Of course, this time, no-one is going to lose their job as a result of the defeat, and neither should they.
The saving grace for everyone involved is that this will be a story for just a very short period of time before the spotlight switches back to the much more important stuff - the Champions League and the visit of Barcelona on Tuesday.
Nevertheless, you can be sure Neil Lennon will have taken this cup exit worse than anyone else at the club. Every defeat hurts him to the core.
Few managers get the chance to claim a treble. The fact only Jock Stein and Martin O'Neill have managed it with Celtic since the League Cup was put up for grabs in 1947 tells you how tough it is to achieve.
To join them would be a marvellous thing to have on anyone's CV, especially a man who has been a manager for less than four years.
But Neil would also become the first at Celtic to claim a treble both as a player and a manager, which would be a huge achievement.
So, the fact this is the one domestic trophy which still eludes him since he became a manager will be a huge disappointment to him.
Because there is not the challenge from Rangers which there traditionally was, it brings many people to the conclusion it should be easier than ever to claim a treble.
But, as results have shown, that is simply not proving to be the case, not least because Celtic are now very much focused on making inroads back into the European competitions.
Nowadays, such is the unrealistic level of expectation, failing to win a cup is much more of a negative on Neil's record than it would be a positive if he added it to the four trophies he has already brought to Parkhead.
Ironically, I believe that, if the Rangers challenge was as strong as it previously was, there would be more criticism flying about over the Morton defeat because Celtic fans would be concerned the treble could go to Ibrox instead.
None of which alters how bad Neil will feel after watching his side go out to Morton.
He made a handful of changes to the team for this cup-tie because he is concerned about how many games some of his main players have already played, and how heavy a sector of the season they are in.
He was damned if he did make changes, and damned if he didn't, all dependent on the result. Neil has highlighted that a number of players recently recruited are still getting to grips with playing in this country.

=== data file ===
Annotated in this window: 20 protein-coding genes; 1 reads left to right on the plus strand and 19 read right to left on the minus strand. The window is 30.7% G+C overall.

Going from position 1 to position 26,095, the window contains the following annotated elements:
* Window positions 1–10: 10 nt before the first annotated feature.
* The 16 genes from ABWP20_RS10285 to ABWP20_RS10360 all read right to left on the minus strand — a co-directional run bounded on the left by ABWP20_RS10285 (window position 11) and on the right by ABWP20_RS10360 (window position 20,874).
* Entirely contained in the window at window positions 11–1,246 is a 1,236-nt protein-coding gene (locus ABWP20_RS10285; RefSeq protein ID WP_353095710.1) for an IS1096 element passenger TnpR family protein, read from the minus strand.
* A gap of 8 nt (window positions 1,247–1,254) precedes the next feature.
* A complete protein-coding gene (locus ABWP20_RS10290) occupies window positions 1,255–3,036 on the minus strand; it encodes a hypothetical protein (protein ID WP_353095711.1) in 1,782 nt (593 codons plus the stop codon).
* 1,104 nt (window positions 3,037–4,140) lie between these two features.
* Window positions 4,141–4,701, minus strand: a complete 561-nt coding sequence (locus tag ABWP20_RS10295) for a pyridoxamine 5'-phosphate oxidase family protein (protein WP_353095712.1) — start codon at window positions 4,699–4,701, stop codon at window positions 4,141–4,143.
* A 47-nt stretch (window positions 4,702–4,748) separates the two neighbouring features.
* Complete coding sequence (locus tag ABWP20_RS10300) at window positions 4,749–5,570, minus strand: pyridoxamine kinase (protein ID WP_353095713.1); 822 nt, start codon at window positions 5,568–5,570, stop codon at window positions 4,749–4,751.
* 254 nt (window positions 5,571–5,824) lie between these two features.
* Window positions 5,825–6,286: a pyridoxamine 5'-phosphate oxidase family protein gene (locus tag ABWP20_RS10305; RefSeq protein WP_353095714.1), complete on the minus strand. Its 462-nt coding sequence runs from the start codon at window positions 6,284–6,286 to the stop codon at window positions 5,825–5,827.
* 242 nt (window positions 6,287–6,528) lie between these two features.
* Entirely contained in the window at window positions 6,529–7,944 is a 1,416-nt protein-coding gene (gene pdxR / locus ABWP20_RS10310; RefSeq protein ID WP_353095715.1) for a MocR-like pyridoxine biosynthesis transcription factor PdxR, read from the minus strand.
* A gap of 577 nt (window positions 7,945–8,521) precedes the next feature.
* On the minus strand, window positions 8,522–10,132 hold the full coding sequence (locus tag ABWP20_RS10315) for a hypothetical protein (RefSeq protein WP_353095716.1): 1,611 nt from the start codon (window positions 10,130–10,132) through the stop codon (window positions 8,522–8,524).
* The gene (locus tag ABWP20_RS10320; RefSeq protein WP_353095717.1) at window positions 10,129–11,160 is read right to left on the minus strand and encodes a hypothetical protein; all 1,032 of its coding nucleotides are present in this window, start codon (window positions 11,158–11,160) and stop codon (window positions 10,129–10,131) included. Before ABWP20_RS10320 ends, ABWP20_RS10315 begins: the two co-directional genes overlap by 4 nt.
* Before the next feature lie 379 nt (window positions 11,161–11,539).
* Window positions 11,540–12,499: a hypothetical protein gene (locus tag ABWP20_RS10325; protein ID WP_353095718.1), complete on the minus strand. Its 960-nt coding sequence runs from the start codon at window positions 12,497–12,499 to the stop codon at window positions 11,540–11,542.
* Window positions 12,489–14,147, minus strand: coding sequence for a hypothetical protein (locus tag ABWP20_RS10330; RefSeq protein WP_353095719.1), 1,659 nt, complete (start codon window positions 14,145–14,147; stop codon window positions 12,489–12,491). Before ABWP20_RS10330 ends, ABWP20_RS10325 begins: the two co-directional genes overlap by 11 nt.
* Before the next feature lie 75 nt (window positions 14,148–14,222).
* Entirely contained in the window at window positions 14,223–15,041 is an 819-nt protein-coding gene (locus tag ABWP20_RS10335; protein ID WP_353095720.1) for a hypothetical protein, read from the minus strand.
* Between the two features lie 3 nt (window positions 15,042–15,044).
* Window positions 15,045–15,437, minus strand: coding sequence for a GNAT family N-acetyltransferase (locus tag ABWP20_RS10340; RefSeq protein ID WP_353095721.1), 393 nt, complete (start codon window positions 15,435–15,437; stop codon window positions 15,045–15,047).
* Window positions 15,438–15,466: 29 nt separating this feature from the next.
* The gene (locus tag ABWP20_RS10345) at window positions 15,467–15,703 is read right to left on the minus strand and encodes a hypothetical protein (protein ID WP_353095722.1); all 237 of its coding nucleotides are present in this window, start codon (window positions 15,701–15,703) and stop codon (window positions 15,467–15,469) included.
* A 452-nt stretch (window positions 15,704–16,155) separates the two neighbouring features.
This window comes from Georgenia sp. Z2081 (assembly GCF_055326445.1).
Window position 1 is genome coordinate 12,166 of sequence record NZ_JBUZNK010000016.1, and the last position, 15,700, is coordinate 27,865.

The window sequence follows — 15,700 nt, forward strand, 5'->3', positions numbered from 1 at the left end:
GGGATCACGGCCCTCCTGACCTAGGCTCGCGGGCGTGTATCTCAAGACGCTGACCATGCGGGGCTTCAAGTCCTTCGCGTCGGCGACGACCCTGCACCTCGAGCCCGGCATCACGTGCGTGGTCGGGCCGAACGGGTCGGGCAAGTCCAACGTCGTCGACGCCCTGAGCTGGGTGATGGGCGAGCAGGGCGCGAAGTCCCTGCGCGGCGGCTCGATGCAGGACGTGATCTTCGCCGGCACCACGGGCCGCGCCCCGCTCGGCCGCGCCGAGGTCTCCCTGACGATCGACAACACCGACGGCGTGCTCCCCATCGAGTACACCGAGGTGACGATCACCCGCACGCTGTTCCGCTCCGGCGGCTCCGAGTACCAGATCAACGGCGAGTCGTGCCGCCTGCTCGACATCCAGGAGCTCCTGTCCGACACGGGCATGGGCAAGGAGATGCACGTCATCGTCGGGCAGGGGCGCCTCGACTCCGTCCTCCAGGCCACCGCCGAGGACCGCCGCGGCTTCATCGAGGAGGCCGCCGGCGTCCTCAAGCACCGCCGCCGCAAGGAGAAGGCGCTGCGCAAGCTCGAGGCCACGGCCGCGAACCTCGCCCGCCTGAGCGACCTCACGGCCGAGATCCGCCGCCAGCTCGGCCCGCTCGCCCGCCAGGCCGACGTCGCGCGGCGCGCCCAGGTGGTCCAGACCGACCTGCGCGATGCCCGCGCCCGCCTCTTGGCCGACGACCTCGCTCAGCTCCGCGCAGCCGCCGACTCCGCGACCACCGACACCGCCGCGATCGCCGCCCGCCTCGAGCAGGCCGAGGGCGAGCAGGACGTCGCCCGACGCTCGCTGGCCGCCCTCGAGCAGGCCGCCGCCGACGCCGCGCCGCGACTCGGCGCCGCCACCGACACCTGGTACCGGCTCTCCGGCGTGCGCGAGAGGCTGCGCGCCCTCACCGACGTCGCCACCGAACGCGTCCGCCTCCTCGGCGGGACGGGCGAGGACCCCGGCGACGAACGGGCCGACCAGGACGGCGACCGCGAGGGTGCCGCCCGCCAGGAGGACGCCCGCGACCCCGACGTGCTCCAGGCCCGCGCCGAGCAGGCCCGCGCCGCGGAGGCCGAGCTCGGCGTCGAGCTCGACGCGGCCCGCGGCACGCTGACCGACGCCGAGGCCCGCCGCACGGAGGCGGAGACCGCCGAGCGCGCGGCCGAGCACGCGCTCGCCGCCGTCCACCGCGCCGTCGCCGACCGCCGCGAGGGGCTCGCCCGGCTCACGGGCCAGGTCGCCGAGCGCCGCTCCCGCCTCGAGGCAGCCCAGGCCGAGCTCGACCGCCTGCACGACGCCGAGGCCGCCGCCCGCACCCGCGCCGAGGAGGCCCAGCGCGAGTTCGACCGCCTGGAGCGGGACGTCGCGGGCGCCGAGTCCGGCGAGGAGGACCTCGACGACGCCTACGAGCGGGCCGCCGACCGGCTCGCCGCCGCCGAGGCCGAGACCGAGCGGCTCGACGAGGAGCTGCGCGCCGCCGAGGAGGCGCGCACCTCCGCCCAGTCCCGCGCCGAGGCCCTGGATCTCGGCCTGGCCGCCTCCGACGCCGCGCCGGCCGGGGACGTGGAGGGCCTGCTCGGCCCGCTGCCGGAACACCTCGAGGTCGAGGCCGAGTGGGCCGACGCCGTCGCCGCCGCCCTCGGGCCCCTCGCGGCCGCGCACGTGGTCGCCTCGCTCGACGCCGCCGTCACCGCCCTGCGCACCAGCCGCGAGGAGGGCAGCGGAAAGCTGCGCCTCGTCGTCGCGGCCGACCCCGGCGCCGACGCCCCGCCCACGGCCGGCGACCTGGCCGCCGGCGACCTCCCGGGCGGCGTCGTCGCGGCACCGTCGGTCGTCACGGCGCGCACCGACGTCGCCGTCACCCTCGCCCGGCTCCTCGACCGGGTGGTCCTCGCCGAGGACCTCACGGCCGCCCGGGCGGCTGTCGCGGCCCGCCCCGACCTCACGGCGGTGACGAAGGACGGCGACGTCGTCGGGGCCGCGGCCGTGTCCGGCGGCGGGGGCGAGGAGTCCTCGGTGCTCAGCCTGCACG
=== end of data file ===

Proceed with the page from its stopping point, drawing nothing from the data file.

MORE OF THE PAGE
After Tuesday, he has concluded he needs to continue to rely on his stalwarts, and that it might be a while before the guys on the fringe get in.
It's a trust thing for a manager. He needs to know he can rely on his players when they are called upon.
Neil has made the point he does not have the massive squad some believe.
The truth is that he does, in terms of numbers - certainly relative to every other club in this country - but not in terms of quality.
It's like what I used to say to scouts: 'Don't tell me how many players you've brought me, tell me how good they are.'
The guys who were given their chance to come into the side and show what they can do cannot come knocking on Neil's door asking why they aren't involved.
They have to go back to the training field and show they are ready to make the step up.
I know they did make an awful lot of chances, won a huge number of corners, and enjoyed a vast amount of possession.
But the only stat that goes into the history book is Celtic 0 Morton 1- and that's simply not acceptable. You might get away with not scoring at home against Juventus or Benfica, but not a side struggling in the Championship.
Neil was careful with his words after the game. He couldn't be seen to vent his anger in public, but you can be sure he had something different to say to the players.
I fully anticipate there will be a positive response when they play Kilmarnock, and a different starting XI.
The tempo will be right from the start, which it wasn't in midweek, and that always makes it tough for any side.
Nobody will be trying to save anything for the game against Barcelona as places are up for grabs for that game.